> It _is_ a challange to make Gentoo into a decent desktop system, but Gentoo is a fantastic server. Especially if you don't install X and a window manager.
Yes, and I had some additional challenges that I didn't mention in mini-review. Some packages wouldn't compile (Sylpheed, for example). Two other people I know managed to crash their Gentoo systems irrevocably after installing some packages, though that didn't happen to me.
> I can do a stage 3 install in about an hour. Once I'm done I have the most robust server platform available in the linux arena.
I can believe it. If you go minimalist (no X, since it's not appropriate for a server), Gentoo would be a nice little system. However, if you were rolling out a whole bunch of servers (as you would at a web hosting service, for example) it would be quite a challenge without an installation program.
But Gentoo is great for learning. You'll be a better system administrator for using it. And I can see why developers like it too.
16 • Re: Gentoo Mini-review (by DiegoG on 2005-05-09 13:23:18 GMT from Argentina)
I think Robert's review was correct, since Gentoo users will probably be reading Gentoo specific resources, instead of an article in a general distro site such as this.
I've not used Gentoo, but I found Linux From Scratch highly educative. And I agree with Robert: it's for geeks. I can't give such a distribution to a final user unless I was prepared to be the system administrator if any problems should arise.
17 • Gentoo (by vic on 2005-05-09 13:28:40 GMT from Luxembourg)
Gentoo surely is a nice distro, but I think that most people (those who want to have a tidy X workstation) will not need to try it (though the installation is very interesting!). It's a matter of taste, I don't like Gentoo since every other distro can give me the same at a lower "price", which is time & patience. And yes, as a newbie you will definitely need a LOT of time to install and configure a system with X, alsa, oo.org, etc.. of course you can stick to the non-graphical terminal if you want. Arch Linux is a bit "better", since packages are precompiled.
18 • Very Punny (by SFN on 2005-05-09 13:34:11 GMT from United States)
"Having no mouse was a definite drag"
So, you're saying it just didn't click with you?
19 • Gentoo (by Cory G on 2005-05-09 14:10:16 GMT from United States)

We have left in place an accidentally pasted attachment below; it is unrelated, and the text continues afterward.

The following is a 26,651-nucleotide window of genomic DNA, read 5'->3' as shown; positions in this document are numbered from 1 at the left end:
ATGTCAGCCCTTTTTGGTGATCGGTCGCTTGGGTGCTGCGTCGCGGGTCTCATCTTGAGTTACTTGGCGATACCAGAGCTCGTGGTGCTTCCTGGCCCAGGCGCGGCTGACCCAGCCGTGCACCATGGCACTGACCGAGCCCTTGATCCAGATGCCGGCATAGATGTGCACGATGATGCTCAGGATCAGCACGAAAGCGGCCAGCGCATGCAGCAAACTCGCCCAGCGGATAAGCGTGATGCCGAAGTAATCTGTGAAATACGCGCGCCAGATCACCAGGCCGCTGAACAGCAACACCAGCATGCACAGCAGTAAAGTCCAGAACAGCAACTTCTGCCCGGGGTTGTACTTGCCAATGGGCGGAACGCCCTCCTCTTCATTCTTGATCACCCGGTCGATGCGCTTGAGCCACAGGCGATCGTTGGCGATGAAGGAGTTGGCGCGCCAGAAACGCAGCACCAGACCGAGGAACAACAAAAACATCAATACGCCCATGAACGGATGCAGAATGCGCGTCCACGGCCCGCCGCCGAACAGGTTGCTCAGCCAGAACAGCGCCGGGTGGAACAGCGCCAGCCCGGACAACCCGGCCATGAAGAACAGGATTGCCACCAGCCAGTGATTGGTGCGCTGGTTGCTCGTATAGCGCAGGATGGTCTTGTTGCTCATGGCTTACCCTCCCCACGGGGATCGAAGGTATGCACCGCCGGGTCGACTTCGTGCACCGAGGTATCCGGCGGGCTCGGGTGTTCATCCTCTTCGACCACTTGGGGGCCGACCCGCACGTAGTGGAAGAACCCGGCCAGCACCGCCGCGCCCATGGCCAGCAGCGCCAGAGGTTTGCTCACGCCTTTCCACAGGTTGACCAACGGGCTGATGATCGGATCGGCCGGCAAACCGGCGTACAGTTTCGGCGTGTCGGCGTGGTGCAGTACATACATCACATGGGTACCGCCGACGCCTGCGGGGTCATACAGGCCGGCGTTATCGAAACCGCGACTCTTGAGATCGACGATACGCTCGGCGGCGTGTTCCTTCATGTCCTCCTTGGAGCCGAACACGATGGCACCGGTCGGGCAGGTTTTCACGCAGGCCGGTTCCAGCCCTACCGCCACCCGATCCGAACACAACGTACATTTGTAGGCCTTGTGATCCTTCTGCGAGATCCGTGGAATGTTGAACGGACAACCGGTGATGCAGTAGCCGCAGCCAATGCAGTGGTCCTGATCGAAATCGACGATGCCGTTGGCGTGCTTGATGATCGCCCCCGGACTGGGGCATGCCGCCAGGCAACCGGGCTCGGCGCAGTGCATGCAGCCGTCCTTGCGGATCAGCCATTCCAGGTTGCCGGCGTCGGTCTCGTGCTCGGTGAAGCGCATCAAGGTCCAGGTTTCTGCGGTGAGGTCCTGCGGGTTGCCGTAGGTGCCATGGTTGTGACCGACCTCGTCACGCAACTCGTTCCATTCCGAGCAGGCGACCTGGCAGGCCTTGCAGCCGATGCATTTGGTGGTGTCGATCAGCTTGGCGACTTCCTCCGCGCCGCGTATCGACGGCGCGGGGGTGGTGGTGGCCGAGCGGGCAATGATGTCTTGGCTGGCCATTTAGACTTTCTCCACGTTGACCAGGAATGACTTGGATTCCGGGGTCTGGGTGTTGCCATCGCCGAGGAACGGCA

I used Gentoo for 6 months and loved it, I decided to give Arch Linux a try on a slower Laptop, it actually ran faster and rocked more stable than Gentoo. In my opinion, Arch Linux would make a healthy choice for those who think Gentoo is too time consuming.
20 • Frugalware (by |TG| Mateo on 2005-05-09 14:30:40 GMT from United States)
Nice to see Frugalware get some press for a change. This is my favorite "stealth" distro. Does everything right, noone notices. Too bad too. Well worth the DVD download.
21 • For the upwardly mobile (by William Roddy on 2005-05-09 14:55:13 GMT from United States)
For those of you who like to live on the edge, Ubuntu now has the Breezy Badger repositories available. This is the early part of the development tree and, as such, we are warned that things might break from time to time. But if you have a partition upon which you'd like to follow the Breezy tree for the next five or six months, simply install Hoary, then search-and-replace "hoary" with "breezy" (lower case is important, he blushed) in the apt repository list and do a dist-upgrade.
Several hundred new packages are already upgradeable and, so far, except for small glitches in the KDE arena, which can be jointly install, even though it's a separate project, nothing's broken on me yet.
We are cautioned that Ubuntu Breezy Badger is a work early in progress, so I'd like to offer the suggestion that we don't criticize the cooks before the soup's done. Let's wait till the final meal, when the distro's released (on schedule, if the past is any indication) six month from the time Hoary Hedgehog came out.
I'm still keeping Scientific Linux as the stable distribution on my computer and laptop, I still like it a lot, and highly recommend folks try it, if you need stability, security and/or enterprise Linux. There's a wonderful throng of very detail-oriented geniuses using SL as their primary operating system.
Thank you, Robert, for your mini-review of Gentoo.
Thank you, Ladislav, for another great start to Monday.
22 • Notes from a resident Gentoo bigot (by Ed Borasky on 2005-05-09 15:06:26 GMT from United States)
1. Once you get the habits down and write a few bash scripts, administration of a Gentoo system is very easy. The one caution I would make is that "things are in different places" on Gentoo from where they are in Red Hat or Debian. This would be a concern if you "learned Linux system administration" with Gentoo, then had to un-learn/re-learn a bunch of stuff for the RHCE exam. That's the case with me, and CentOS 3.4 (RHEL 3 clone I'm using to study for RHCE) seems clunky to me after a year with Gentoo.